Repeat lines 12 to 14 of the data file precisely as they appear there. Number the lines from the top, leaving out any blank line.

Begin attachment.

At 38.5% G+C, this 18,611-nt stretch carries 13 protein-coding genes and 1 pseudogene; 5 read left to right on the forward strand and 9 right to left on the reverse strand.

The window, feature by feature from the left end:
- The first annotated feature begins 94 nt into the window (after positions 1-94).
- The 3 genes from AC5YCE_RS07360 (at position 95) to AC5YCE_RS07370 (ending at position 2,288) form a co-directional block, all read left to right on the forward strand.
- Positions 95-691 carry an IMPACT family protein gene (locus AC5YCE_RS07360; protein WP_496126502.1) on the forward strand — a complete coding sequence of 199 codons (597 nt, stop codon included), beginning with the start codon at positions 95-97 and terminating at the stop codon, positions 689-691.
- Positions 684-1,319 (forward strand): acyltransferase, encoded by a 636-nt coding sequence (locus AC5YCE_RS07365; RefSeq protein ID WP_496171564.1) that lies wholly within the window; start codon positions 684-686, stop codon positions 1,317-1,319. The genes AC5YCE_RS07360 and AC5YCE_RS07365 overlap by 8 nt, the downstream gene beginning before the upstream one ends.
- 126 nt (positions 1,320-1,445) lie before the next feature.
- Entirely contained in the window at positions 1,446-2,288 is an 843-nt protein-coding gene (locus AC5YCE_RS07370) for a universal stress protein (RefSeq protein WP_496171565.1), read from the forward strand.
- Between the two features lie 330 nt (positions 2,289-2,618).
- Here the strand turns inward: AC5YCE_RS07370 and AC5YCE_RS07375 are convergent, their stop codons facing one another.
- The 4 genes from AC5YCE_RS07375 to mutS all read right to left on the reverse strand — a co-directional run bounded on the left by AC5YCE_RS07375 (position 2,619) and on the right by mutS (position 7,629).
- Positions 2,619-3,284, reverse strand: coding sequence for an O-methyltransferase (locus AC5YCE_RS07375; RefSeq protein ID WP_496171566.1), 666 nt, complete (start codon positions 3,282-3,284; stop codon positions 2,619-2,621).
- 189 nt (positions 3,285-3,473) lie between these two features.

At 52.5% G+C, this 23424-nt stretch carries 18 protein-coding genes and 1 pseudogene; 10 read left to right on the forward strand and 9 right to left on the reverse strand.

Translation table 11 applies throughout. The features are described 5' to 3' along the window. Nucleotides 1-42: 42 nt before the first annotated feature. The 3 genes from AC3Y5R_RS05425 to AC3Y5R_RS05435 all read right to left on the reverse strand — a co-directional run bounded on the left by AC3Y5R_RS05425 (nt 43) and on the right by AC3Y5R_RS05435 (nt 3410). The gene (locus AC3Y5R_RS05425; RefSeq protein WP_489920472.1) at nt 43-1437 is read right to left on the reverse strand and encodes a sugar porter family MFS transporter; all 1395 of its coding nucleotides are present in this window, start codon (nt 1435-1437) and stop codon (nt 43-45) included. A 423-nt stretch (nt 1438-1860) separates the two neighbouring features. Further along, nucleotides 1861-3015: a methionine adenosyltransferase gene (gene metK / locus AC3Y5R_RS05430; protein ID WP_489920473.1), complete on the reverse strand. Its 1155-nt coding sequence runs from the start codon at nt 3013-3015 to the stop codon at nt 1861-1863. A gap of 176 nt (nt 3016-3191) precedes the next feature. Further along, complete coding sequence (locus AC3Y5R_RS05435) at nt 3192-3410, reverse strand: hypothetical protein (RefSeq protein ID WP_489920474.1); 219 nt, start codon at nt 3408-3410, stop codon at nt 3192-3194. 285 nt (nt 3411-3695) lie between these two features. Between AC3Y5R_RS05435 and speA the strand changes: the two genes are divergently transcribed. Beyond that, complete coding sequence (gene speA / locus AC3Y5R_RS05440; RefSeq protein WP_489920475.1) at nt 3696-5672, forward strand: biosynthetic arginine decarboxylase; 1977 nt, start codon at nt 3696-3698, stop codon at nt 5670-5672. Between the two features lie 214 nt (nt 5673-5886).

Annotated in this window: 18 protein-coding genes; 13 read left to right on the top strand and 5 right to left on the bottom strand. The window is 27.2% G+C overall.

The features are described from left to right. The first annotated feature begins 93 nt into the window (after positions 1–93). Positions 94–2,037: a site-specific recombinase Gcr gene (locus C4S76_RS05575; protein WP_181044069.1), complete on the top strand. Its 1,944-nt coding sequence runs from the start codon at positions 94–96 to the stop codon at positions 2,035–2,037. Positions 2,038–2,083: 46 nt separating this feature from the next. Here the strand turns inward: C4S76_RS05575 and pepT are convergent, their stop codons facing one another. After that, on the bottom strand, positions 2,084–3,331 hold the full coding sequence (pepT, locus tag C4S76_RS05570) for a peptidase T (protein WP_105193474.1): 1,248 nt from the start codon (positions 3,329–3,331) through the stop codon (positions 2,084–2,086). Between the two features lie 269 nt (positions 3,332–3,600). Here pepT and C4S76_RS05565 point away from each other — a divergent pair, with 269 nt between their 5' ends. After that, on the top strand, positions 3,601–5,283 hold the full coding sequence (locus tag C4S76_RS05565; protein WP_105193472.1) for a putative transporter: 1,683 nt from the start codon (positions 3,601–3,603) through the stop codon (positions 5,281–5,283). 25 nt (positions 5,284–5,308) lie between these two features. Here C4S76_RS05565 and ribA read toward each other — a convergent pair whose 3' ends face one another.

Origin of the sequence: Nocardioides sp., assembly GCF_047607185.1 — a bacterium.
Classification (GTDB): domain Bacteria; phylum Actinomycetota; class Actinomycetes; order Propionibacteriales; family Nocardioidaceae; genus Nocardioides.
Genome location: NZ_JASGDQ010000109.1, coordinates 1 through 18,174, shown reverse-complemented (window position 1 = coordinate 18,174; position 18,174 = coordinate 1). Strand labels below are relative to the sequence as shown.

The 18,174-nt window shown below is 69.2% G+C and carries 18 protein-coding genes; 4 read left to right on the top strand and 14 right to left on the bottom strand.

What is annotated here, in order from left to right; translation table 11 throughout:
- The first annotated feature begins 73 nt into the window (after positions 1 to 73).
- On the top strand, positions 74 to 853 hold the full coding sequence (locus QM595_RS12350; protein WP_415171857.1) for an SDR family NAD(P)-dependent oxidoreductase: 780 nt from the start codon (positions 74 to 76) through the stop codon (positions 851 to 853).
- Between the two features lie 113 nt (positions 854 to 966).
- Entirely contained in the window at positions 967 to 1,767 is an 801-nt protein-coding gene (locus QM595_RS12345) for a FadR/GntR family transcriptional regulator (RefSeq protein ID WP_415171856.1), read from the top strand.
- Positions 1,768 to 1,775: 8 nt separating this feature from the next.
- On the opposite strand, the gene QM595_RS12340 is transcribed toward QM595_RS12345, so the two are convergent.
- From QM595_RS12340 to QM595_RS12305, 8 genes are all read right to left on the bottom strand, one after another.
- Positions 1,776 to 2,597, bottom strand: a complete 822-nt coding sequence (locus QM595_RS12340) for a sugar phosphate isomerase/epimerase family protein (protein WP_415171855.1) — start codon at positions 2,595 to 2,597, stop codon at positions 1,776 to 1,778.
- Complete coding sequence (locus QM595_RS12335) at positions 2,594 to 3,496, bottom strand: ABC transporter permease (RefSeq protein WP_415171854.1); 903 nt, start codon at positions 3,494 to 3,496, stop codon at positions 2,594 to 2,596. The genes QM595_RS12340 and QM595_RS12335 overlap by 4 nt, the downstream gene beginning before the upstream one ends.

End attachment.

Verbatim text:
- Positions 2,619-3,284, reverse strand: coding sequence for an O-methyltransferase (locus AC5YCE_RS07375; RefSeq protein ID WP_496171566.1), 666 nt, complete (start codon positions 3,282-3,284; stop codon positions 2,619-2,621).
- 189 nt (positions 3,285-3,473) lie between these two features.

At 52.5% G+C, this 23424-nt stretch carries 18 protein-coding genes and 1 pseudogene; 10 read left to right on the forward strand and 9 right to left on the reverse strand.